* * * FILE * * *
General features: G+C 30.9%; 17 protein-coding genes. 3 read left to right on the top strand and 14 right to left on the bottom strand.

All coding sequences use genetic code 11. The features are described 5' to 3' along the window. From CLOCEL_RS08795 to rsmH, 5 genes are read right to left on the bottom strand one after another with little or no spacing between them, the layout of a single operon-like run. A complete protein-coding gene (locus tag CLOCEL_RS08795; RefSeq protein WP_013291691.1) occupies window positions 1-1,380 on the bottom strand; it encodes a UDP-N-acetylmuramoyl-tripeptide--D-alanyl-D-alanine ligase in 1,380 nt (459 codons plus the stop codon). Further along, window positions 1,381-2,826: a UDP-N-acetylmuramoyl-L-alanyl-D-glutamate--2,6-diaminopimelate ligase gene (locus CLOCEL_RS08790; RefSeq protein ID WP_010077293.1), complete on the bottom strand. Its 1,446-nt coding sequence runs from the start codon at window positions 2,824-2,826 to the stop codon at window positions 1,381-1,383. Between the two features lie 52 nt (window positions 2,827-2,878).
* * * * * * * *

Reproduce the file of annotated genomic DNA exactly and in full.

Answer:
General features: G+C 30.9%; 17 protein-coding genes. 3 read left to right on the top strand and 14 right to left on the bottom strand.

All coding sequences use genetic code 11. The features are described 5' to 3' along the window. From CLOCEL_RS08795 to rsmH, 5 genes are read right to left on the bottom strand one after another with little or no spacing between them, the layout of a single operon-like run. A complete protein-coding gene (locus tag CLOCEL_RS08795; RefSeq protein WP_013291691.1) occupies window positions 1-1,380 on the bottom strand; it encodes a UDP-N-acetylmuramoyl-tripeptide--D-alanyl-D-alanine ligase in 1,380 nt (459 codons plus the stop codon). Further along, window positions 1,381-2,826: a UDP-N-acetylmuramoyl-L-alanyl-D-glutamate--2,6-diaminopimelate ligase gene (locus CLOCEL_RS08790; RefSeq protein ID WP_010077293.1), complete on the bottom strand. Its 1,446-nt coding sequence runs from the start codon at window positions 2,824-2,826 to the stop codon at window positions 1,381-1,383. Between the two features lie 52 nt (window positions 2,827-2,878).